|The NCF Guideto|
Edward Willett Andy Nebula, Intersellar Rock Star
Roussan Publishers Inc.: 1999. ISBN 1-896184-52-9 $6.95 Cdn. $5.95 US
We all know you can't tell a book by its cover, but when you're in Chapters surrounded by a gazillion volumes all shouting "read ME, read ME!", you just won't ever get past the covers to give most of them a second chance. So I'm glad I read the opening pages of Ed Willett's Andy Nebula, Interstellar Rock Star, on the author's web page. The garish, clunky cover composition of a guitar silhouette, a many-limbed alien who appears to be tap-dancing to scattered musical notes, and a pair of disembodied eyes brooding really slapped me in the face when I pulled the book off the shelf. It must have been there on the web site too, but I guess at actual size it had more impact.
It's the one and only flaw in this YA sf adventure book, and clearly forgivable: The Canadian Children's Book Centre has named Andy Nebula to their Our Choice list, and it's also in the running for the Manitoba Young Reader's Choice Award for 2001.
Having gotten my one gripe out of the way, let me tell you something of what it is about this book that makes you sit up and take notice. You've got Kit, a young street musician; you've got drugs; you've got rock music. Pretty contemporary, right? But Willett does more than just dress the story up in futuristic clothes and call it sf. It's the combination of the familiar with the speculative that lifts AndyNebula above the crowd.
Kit is a familiar enough hero type: a tough, streetsmart, and untrusting teen who, once outside his own element, finds he is more vulnerable than he thought, and learns to value friendship. His world is big-city nasty, but from page one we know we are in another time and
place thanks to Willett's deft and never-faltering use of a convincing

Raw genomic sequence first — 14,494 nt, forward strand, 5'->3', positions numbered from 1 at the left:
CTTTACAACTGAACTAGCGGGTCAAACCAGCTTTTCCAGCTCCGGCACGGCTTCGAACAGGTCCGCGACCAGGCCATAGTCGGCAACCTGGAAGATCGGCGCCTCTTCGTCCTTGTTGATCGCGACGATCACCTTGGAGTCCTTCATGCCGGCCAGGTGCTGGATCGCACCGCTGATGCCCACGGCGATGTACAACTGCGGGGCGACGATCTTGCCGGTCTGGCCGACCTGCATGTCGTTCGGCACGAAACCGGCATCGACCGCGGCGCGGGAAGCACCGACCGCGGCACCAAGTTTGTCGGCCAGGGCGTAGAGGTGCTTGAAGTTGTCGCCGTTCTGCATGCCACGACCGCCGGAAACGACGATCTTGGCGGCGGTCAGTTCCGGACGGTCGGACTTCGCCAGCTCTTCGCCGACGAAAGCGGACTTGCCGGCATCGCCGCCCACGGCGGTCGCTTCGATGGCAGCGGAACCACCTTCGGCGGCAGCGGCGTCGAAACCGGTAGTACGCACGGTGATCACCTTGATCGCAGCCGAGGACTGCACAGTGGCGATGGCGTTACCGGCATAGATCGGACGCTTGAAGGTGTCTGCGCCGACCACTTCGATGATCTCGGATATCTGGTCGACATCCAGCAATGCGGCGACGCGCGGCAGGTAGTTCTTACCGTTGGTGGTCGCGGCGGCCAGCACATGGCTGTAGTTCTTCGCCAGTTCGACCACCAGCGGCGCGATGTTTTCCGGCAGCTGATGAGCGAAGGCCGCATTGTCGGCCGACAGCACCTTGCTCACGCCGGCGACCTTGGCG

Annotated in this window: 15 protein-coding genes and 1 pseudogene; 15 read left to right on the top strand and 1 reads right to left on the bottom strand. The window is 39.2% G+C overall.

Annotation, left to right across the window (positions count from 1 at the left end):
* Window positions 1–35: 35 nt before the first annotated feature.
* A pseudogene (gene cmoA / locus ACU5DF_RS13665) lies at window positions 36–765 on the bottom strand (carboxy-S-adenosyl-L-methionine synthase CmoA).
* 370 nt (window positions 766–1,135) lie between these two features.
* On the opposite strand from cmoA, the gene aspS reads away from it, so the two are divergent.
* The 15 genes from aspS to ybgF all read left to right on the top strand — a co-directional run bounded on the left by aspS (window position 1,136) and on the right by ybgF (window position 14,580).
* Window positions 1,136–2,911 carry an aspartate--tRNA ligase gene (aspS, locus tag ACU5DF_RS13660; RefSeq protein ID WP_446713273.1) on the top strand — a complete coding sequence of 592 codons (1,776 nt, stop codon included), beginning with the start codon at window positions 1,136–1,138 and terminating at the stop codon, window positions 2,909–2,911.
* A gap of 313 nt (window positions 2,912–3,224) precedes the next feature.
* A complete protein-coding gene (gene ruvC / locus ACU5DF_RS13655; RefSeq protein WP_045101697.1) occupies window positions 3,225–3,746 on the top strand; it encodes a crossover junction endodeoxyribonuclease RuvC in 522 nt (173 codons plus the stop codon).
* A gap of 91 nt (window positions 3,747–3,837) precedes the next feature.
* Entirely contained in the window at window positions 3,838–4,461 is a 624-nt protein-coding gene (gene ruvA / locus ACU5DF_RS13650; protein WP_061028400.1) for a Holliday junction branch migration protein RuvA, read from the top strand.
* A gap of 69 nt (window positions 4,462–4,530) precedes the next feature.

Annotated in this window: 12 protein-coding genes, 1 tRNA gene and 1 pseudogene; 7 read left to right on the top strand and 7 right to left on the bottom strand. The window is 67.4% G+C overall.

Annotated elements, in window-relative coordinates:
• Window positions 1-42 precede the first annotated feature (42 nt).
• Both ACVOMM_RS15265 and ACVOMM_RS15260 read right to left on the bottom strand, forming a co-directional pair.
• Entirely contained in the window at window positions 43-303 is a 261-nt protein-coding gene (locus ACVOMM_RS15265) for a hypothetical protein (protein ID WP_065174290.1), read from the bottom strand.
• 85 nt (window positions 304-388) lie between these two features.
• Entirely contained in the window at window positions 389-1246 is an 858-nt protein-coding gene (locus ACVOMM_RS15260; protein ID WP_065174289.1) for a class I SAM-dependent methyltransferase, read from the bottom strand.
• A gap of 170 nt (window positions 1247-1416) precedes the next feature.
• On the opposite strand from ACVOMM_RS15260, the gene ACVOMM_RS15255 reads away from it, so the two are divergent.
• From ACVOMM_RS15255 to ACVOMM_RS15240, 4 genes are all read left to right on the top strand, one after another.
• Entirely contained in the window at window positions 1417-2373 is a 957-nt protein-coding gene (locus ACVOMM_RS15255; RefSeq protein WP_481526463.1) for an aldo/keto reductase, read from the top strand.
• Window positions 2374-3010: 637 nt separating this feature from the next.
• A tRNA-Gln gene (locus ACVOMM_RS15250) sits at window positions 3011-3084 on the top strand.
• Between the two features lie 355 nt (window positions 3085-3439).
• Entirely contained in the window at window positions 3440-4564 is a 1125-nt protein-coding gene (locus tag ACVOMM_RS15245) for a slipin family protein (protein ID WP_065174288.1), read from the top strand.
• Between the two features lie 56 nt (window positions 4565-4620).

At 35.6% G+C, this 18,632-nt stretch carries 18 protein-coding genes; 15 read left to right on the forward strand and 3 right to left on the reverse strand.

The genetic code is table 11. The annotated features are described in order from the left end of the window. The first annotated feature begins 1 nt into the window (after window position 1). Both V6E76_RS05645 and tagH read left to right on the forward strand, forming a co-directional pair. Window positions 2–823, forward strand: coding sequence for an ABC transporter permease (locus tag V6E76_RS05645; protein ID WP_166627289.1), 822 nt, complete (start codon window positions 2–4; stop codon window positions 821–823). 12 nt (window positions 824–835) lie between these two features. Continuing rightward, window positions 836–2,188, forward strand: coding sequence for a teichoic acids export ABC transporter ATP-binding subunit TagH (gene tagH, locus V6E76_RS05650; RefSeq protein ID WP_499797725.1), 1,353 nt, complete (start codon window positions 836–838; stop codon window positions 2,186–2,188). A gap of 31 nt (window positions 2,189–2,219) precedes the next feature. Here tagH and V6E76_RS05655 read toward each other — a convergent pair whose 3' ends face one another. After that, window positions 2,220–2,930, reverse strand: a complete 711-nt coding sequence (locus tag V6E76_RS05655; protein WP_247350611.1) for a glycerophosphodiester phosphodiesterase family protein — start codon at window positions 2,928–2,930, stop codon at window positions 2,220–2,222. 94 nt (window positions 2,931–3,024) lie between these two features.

invented slang. Introduced gradually enough that the reader not only
keeps up but actually revels in Kit's street dialect: it is still English,
still comprehensible, but turned on its earčnot unlike the constantly
mutating teen slang of our own world. For example, Kit wants to get in out of the rain
at Fat Sloan's flophouse:
Then there's the alien Hydras. Their insides are as weird as the visible tentacles and eyes on stalks and insect-like legs. They have a limited form of memory, and can choose to keep only so much.
These strengths would be nothing without narrative drive, though, and happily Willett does not disappoint here either. There's a whole lot of story packed into the 166 pages of this trade pb., taking Kit from the slimepit of Fistfight City to the many glittering Pleasure Planets, when a talent scout turns him into Andy Nebula, Interstellar Rock Star. But you know the Cinderella story is too good to be true, and soon Kit is fighting for his life.
I even have a last good word for the artist: the alien from the cover goes from clunky to funky when plucked out of the busy colour illustration and pasted onto chapter heads in line drawing form.
Get one copy for yourself, and another for a young person.
---Donna Farley, original review for NCF Guide June 2000
RETURN to Ed Willett in Author Listings.
This page last updated: May 30, 2000
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